While heading online allows us to connect with others, connecting with someone online doesn't allow us to reap the same benefits as connecting with that person face-to-face. There's this disturbing sense of faux connection. You're connected, but you're not. Not really.
Too often, we have operated on the basis of a misguided expectation that tech will fill in the blanks in our relationships when we don't have time to invest in them. Want to know what's going on with me? Go check out my Facebook update. Who knows, maybe I'll read yours as well. It can feel like some sort of self-serve faux intimacy. As Sherry Turkle notes in her book Reclaiming Conversation, "Computers offer the illusion of companionship without the demands of friendship . . . the illusion of friendship without the demands of intimacy." Instead of nourishing ourselves with real connection, we settle for the relationship equivalent of fast food.
It's easy to have the illusion of connection when stories about family members and friends are flying by in your social media feed. You feel like you know what's going on in the lives of your nearest and dearest—until you don't. "I miss big things and then I feel awful," confesses Karen, the mother of two preteen girls. "I'll say to myself, 'Where was I when this person was going through that?"' Instead of seeing the entire movie of our friends' lives, all we have is the current snapshot. We lose the narrative thread that weaves together the entirety of our friends' lives. Because of the way our social media feeds work, serving up an endless diet of good news, bad news, random trivia, and memes, it's easy to skip over a post that asks more of you as a friend than you are willing or able to give at the moment.
It's easy to have the illusion of connection when stories about family members and friends are flying by in your social media feed. You feel like you know what's going on in the lives of your nearest and dearest—until you don't.
"Sometimes, I'll see things but I'll pretend that I didn't, because I know I just can't keep up with that particular crisis right now," says Karen. And she isn't the only one who is choosing to look the other way. A 2015 Pew Research study found, for example, that parents are much more likely to respond to social media posts sharing good news than bad news. While 88 percent of moms and 71 percent of dads reported that they responded to good-news posts, just 61 percent of moms and 53 percent of dads reported doing the same when the news was bad.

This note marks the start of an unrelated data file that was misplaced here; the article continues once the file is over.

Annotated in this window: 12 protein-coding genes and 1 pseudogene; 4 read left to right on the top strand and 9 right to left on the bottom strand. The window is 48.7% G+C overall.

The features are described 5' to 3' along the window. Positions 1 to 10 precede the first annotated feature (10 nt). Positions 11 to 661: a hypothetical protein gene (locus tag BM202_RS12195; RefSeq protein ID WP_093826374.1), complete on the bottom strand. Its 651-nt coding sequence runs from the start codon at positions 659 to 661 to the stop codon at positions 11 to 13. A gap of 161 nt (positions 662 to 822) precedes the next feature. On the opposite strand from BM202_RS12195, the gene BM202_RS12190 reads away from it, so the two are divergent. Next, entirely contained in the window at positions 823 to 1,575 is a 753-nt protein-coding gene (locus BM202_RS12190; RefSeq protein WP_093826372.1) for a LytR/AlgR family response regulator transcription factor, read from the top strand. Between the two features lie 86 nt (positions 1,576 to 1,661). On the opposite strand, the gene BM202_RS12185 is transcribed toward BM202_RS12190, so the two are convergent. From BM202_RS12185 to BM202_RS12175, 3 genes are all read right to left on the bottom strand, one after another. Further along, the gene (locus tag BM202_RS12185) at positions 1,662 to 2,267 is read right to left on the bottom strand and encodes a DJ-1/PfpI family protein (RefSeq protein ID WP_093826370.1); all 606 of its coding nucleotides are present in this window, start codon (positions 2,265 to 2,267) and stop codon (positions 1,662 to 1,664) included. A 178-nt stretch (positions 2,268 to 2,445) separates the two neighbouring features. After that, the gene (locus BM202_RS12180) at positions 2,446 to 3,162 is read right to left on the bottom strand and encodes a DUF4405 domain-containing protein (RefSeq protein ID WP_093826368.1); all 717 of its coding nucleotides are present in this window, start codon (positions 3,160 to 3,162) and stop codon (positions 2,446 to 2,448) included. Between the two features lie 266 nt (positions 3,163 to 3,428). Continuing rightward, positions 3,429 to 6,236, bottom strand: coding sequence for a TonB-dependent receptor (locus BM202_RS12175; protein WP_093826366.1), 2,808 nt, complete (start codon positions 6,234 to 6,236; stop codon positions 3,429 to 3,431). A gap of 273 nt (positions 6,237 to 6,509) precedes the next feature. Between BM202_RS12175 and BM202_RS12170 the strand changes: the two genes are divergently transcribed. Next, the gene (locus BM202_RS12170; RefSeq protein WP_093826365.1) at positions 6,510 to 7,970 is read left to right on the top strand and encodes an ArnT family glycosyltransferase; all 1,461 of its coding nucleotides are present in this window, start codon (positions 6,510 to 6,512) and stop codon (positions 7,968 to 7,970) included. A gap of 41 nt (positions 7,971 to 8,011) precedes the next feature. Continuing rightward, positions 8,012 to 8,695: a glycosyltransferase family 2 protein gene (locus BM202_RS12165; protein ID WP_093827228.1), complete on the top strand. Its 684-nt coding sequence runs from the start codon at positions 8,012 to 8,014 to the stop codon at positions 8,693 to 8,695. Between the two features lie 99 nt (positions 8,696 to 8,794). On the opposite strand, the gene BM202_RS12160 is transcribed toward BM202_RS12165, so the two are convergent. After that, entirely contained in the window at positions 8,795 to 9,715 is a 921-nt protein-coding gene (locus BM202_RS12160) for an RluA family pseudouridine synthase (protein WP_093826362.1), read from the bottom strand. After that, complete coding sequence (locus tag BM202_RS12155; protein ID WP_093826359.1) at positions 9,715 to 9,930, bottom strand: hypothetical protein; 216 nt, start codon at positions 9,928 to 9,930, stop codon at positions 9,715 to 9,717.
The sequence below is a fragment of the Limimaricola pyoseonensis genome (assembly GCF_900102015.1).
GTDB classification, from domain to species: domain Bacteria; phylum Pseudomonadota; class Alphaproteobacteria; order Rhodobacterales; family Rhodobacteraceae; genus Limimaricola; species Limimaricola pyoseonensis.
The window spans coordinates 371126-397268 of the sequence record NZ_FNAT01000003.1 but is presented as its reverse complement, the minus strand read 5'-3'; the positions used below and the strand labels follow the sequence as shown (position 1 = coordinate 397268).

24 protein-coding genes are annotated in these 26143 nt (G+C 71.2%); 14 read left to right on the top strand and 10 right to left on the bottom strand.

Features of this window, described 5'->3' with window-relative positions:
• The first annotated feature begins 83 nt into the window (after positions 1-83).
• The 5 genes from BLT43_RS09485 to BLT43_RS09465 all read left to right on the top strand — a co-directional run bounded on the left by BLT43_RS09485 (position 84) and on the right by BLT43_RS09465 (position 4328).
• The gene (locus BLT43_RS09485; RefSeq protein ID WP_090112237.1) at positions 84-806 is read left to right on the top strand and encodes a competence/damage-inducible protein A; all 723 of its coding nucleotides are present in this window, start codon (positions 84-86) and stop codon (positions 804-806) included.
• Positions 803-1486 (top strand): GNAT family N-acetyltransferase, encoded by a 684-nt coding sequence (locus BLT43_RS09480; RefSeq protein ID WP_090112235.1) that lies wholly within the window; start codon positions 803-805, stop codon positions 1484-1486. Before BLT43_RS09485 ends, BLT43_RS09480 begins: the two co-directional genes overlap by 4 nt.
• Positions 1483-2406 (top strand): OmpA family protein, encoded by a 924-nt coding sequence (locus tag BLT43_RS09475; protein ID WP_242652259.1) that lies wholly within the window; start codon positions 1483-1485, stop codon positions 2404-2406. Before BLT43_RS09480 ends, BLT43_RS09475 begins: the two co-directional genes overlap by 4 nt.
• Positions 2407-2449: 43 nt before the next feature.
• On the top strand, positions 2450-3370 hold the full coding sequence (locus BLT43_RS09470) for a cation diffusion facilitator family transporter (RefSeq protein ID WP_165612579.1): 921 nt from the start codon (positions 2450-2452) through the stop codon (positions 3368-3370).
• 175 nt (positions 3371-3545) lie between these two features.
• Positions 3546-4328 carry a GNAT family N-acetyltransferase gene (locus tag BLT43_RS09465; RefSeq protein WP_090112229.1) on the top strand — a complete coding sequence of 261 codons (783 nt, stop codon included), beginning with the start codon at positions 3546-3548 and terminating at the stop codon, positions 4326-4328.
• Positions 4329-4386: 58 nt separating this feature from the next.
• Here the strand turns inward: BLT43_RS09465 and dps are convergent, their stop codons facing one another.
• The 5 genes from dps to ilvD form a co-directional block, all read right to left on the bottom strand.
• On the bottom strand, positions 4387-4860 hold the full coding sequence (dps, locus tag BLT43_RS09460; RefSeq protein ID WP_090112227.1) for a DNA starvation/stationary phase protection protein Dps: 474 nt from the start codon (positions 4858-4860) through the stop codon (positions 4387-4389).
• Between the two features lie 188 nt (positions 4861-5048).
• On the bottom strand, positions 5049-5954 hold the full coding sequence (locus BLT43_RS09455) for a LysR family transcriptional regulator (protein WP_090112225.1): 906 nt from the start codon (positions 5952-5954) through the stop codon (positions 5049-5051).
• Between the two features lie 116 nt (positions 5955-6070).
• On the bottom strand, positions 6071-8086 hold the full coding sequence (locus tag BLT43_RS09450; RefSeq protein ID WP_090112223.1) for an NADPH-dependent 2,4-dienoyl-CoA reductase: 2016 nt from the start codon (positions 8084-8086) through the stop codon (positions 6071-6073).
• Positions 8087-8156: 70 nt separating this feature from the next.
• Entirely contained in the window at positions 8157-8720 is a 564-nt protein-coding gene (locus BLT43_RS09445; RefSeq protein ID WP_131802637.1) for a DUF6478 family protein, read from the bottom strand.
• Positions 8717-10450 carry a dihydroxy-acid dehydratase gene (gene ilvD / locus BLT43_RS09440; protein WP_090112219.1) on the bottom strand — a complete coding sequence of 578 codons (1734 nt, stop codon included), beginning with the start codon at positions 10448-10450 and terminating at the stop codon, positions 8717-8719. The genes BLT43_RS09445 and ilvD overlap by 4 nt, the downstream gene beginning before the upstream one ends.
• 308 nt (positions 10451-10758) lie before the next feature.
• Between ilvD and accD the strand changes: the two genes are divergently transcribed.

FEELINGS OF JEALOUSY OR INADEQUACY
Ever have the sense when you're scrolling your Facebook feed that everyone else you know is leading a totally fabulous life and that they also have a lot more friends than you do? Apparently, it's a fairly common feeling, and it happens because we have a front row seat to our own lonely and miserable moments but no one else's. As a result, we end up with a pretty skewed picture.
Economist Seth Stephens-Davidowitz wrote about this phenomenon in a recent article for The New York Times and offered some wise advice. "Don't compare your Google searches with other people's Facebook posts," he urged. He then went on to make the case that the best way to get a sense of what ordinary people are actually struggling with in their lives, as opposed to what they are posting on Facebook, is to venture into the weird world of Google autocomplete. When you begin to search for something on Google, Google presents you with a series of auto complete possibilities, based on similar searches conducted by other users. If, for example, you type in the phrase "my family is," it offers the following suggestions: "toxic / my everything / crazy / my life / boring / so negative / broken / special because." Clearly, families are a source of considerable anxiety—but you already knew that, right?
Danielle, the mother of two school-aged daughters, one of whom has autism, tries to remind herself that social media posts only tell part of the story. Still, there are days when a particular social media post ends up rubbing her the wrong way: "I see posts on social media from moms who cut their kids' sandwiches into fun shapes. Meanwhile, I'm over here silently grateful that my kid didn't wet her pants at school."